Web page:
Genre: Action, Adventure, Drama, Comedy, Fantasy
Director: Taika David Waititi
Cast: Chris Hemsworth, Tom Hiddleston, Cate Blanchett
Call it The Starkening. After Iron Man’s alter ego got neurotic in ‘Iron Man 3’ and moral hypocrite in ‘Captain America Civil War’ his spirit of devil-may-care quippiness was forced to roam the MCU (Marvel Cinematic Universe), seeking new hosts. And it found some, however unlikely: first a master of Eastern mysticism (Doctor Strange), and now a Nordic war deity. Director Taika Waititi’s take on the God of Thunder plays a bit like rock mockumentary loaded with ill-made jokes, built around a severe humbling, and full of silly bombast.
I know that not only many viewers, but also many film critics have praised the film Thor: Ragnarok for the humour it has and for its self-parodying snooping. I don’t know. For my part, I found a mediocre humour and if it stands out, it is because the whole movie is equal or worse in mediocrity.
I say it quickly: if it’s about such a humour, Thor Ragnarok falls very soon in the calibration of its effectiveness. Their jokes are stale and they are pure rhetoric of vain cinema. Jokes have no depth, because they do not go beyond the most unnecessary self-reference, characteristic of schematic characters, poorly designed, mono-thematic & one-dimensional.
This time, Thor and Loki discover that they have a goddess sister, Hela, so bad that Loki looks like a new-born child. That becomes horrendous family lawsuit, without the presence of Odin (do the gods die?), to the point that if we take away the very exaggerated visual effects and the acceptable photograph of Javier god-knows-what, what is left is a parody or a spoof packed with a shoehorn in the fantasy genre.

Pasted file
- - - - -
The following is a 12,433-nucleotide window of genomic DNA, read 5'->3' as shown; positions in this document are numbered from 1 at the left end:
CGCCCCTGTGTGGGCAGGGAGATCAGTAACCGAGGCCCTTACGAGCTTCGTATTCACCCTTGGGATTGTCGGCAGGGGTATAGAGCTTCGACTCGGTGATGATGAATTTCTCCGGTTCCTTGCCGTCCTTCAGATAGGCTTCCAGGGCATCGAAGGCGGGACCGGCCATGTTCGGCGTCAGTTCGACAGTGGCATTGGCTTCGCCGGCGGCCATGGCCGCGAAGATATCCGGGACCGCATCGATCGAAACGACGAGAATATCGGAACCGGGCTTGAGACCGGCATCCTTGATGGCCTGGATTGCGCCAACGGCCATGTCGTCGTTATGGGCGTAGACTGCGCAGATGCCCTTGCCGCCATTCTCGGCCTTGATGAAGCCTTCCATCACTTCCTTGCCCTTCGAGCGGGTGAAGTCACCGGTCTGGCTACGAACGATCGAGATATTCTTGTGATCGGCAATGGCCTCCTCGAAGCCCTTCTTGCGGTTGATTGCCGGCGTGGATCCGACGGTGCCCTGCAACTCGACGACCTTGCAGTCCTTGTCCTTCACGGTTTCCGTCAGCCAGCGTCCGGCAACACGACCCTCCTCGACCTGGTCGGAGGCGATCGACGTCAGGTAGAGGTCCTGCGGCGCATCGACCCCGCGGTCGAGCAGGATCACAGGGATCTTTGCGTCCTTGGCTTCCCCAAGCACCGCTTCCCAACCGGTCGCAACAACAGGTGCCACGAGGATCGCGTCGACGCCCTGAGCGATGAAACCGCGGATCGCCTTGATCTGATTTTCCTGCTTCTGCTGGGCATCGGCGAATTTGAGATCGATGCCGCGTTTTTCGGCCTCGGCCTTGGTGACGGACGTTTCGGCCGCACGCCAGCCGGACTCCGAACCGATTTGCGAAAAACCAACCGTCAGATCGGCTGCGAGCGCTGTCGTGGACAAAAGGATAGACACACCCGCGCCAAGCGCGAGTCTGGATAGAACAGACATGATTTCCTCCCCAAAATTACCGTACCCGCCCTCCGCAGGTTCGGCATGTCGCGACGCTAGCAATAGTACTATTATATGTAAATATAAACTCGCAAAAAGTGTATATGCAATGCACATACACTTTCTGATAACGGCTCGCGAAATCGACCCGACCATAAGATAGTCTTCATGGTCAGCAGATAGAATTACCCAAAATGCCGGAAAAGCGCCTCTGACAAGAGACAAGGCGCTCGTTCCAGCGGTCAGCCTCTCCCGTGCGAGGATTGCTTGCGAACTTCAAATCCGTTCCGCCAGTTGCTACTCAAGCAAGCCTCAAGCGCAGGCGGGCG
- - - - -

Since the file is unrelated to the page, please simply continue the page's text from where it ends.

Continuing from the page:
Not to mention the soundtrack, based on “ruinous noisy noises” and something techno-pop that may or may not be techno-pop. The narrated story stretches more than the bill, divided into three distinct parts that take away the connection or link to the total argument: three in one, like that, at a pure pulse and between occurrences.
With weakly designed characters, the performances are more lacklustre than one could possibly fathom. Saying this, I can only save the strength of Cate Blanchett as Hela, turned cruel villain from his gallantry, and the crazy hedonism of Jeff Goldblum as the king of an extravagant site that starts from a garbage dump and where they have imprisoned the Hulk.
With some sequences out there well achieved, so few that I could list them one at a time, the truth is that Thor Ragnarok is insubstantial and an insipid film that fans of superhero films can see like this, so as not to lose the habit or the Marvel commercial thread. Of course, they must endure ridicule against their heroes in the film itself.
Finally, if this film is mediocre as a comedy, as a drama it’s even worse.